DANIEL: I miss the "secret culture" thing. My line is: I preferred it when we were over the rainbow and under the radar. But of course, that's coming from a white cis dude who quickly learned how to pass as straight—I always had the mainstream option.

QASIM: During the pandemic, with restrictions and limitations in the real world, it feels like queer folks took over the internet. My DMs on Instagram became sitting around a table at a gay bar. It reminded me that my earliest exposure to queer stuff was via the internet. My first gay friends were strangers I would meet in chat rooms and message boards. 

DANIEL: The fabric of our early lives are so different that way. The digital age happened to me—while you were born into it. How that affects our experiences of queerness must be enormous. And yet: hearts still love don’t they? And break. Here's a show-specific question for you—inside the process: greatest joy?

QASIM: Getting to play these scenes. López has written some beautiful dialogue. It feels current without being cringey, and it feels epic because the situations that the characters are in are all very large. 

DANIEL: Greatest challenge?

QASIM: The stamina and long-term-planning of threading a character's arc over two plays. In Part One, it feels like Eric is gathering bits and pieces of information about himself that he's tucking away, and in Part Two he gets to take them out one-by-one and make use of them. What's one part of the piece you look forward to? 

DANIEL: Being allowed to watch you beautiful actors work those gorgeous scenes. It is where Daniel and Morgan are one. Morgan is delighting in the story being told and I'm delighting in how it's being told.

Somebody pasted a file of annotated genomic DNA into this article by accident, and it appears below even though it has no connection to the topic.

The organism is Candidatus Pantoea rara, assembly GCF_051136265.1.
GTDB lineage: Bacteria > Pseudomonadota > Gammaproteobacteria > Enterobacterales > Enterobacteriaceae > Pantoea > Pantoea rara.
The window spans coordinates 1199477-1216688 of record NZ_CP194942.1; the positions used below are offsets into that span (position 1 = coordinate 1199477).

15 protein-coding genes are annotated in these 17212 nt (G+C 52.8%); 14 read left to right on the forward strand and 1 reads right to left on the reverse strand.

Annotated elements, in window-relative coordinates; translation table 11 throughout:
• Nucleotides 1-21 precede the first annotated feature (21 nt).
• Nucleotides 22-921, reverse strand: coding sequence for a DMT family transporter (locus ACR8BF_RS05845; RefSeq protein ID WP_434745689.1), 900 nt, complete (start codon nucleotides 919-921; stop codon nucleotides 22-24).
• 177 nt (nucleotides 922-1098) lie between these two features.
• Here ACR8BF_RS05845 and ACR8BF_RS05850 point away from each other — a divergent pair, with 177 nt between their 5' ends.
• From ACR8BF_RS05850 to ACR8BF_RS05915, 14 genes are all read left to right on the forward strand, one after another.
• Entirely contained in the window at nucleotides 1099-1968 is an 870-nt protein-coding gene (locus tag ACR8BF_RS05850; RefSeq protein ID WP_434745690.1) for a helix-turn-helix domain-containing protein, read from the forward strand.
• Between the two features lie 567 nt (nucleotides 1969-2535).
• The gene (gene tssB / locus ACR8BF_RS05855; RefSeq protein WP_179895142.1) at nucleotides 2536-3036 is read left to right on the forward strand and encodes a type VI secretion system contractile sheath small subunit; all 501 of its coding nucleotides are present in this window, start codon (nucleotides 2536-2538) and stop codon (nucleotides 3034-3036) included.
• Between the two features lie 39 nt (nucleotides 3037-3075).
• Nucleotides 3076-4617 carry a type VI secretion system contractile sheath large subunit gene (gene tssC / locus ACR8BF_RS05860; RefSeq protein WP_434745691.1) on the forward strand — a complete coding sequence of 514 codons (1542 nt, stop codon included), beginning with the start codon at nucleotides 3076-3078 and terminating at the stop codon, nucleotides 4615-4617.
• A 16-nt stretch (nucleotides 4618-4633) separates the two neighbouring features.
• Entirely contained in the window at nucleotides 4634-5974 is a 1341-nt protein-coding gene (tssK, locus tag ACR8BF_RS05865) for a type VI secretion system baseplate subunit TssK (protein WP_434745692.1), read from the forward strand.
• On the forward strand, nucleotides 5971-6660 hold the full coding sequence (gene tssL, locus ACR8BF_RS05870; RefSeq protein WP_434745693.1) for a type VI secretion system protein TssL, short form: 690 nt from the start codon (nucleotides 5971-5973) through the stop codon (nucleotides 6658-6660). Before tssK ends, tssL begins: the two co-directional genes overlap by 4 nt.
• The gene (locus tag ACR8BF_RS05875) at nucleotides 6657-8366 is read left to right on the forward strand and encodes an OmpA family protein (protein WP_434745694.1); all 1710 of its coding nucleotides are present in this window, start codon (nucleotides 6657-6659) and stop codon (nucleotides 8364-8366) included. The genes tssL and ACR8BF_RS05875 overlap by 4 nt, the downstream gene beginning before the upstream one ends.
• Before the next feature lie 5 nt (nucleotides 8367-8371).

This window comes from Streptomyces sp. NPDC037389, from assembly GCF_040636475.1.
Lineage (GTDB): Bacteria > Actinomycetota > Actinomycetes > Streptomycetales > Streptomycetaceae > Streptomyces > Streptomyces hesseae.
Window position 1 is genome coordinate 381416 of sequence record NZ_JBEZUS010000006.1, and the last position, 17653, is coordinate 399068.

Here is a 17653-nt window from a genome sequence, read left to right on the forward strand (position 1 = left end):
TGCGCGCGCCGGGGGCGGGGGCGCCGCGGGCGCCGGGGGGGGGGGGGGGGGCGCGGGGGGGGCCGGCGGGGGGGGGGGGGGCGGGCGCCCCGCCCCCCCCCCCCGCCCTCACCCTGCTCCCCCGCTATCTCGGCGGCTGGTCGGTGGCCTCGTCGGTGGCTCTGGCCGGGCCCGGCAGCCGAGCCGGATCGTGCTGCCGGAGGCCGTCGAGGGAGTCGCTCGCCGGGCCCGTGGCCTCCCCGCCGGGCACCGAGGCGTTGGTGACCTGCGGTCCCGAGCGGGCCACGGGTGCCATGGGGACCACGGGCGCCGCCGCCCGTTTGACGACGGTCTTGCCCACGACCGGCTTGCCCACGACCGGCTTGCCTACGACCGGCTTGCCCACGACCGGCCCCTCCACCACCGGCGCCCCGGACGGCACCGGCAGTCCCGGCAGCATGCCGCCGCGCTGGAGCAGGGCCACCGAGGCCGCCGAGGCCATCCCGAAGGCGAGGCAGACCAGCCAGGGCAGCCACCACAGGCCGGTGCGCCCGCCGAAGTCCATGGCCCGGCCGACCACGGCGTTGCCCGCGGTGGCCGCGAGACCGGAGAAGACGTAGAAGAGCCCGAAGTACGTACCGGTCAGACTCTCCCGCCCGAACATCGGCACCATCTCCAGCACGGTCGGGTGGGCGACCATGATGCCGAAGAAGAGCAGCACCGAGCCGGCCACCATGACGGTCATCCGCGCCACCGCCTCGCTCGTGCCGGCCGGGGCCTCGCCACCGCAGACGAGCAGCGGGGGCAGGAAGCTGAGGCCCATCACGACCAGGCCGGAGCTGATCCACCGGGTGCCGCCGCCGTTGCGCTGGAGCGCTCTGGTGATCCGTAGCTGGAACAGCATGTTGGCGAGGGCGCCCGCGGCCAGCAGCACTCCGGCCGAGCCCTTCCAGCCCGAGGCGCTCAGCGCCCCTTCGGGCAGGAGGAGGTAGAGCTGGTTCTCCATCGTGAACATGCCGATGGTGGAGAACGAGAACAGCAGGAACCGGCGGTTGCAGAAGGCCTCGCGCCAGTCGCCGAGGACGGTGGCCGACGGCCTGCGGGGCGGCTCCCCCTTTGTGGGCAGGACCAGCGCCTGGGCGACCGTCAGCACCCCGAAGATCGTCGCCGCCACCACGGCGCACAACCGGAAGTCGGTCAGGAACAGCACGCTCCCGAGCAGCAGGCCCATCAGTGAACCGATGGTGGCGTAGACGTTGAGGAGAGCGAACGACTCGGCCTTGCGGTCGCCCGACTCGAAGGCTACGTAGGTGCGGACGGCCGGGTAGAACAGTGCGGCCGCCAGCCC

The Inheritance cast photo by Dhalia Katz

QASIM: Greatest challenge so far for you?

DANIEL: Looking for the arc with the audience. In this play, it's a different sort of direct address than I am used to. In my own work, I do it a lot but there's always a wink in it. Here’s what I want to know: the play is about gay men and yet so many of us in the cast would first identify as queer. Where do you see this sitting?

QASIM: I identified as gay from the day I came out when I was thirteen. Somewhere in 2019, I found myself engaging in the world in a different way. My "gay" relationship was feeling like I was trying to recreate the relationship dynamics of my straight family and friends; to measure my life in relation to straightness. In 2020, when the world stopped, I discovered that queerness allows all of the unique parts of me to live together in a more fulsome way and in conversation with each other. Queerness challenges the system, where "gay" strives to fit inside the system. 

DANIEL: This feels so deeply true.  

QASIM: Eric operates in the world in the same way I did for a huge part of my life. My hunch is that if someone were to ask Eric how he identifies after the play is done, he might say that he's queer.

DANIEL: In a society that races toward fundamentalism, tenderness has become queer.  

QASIM: I think it's pretty beautiful for a group of people to bravely walk through the hallways of capitalism leaving a trail of kindness, care, and tenderness behind them.

DANIEL: It is important to recognize that it is tenderness that lives in the centre of this play. The whole thing surrounds a heart that contains trauma and joy and grief and old-fashioned love and new-fangled love and hope and humanity.

QASIM: The beauty of the piece is that it's about a group of tender-hearted men trying their best to do the right thing.

DANIEL: That so beautifully describes the play. Do people need to see both parts?  

QASIM: The first part sets the puzzle pieces on the table, and the second part puts them all together in a very surprising way. The event of The Inheritance is both parts—so for the full story, the full journey, and the full experience, you gotta do the whole thing. 

DANIEL: I agree: to see Part Two is to see the pieces of Part One put to use.

QASIM: Do audiences need to have read Howard's End to understand and appreciate The Inheritance

DANIEL: Most certainly not. I think it's a delight to see where López has borrowed and adapted and ignored the original. There's lots of Easter eggs in there for those in the know—the umbrella, the names, literal lines—but The Inheritance stands fully on its own.  


The Inheritance ~ written By Matthew López and directed by Brendan Healy ~ runs March 22 to April 13th at the Bluma Appel Theatre.

Grab tickets for the two parts here while you can!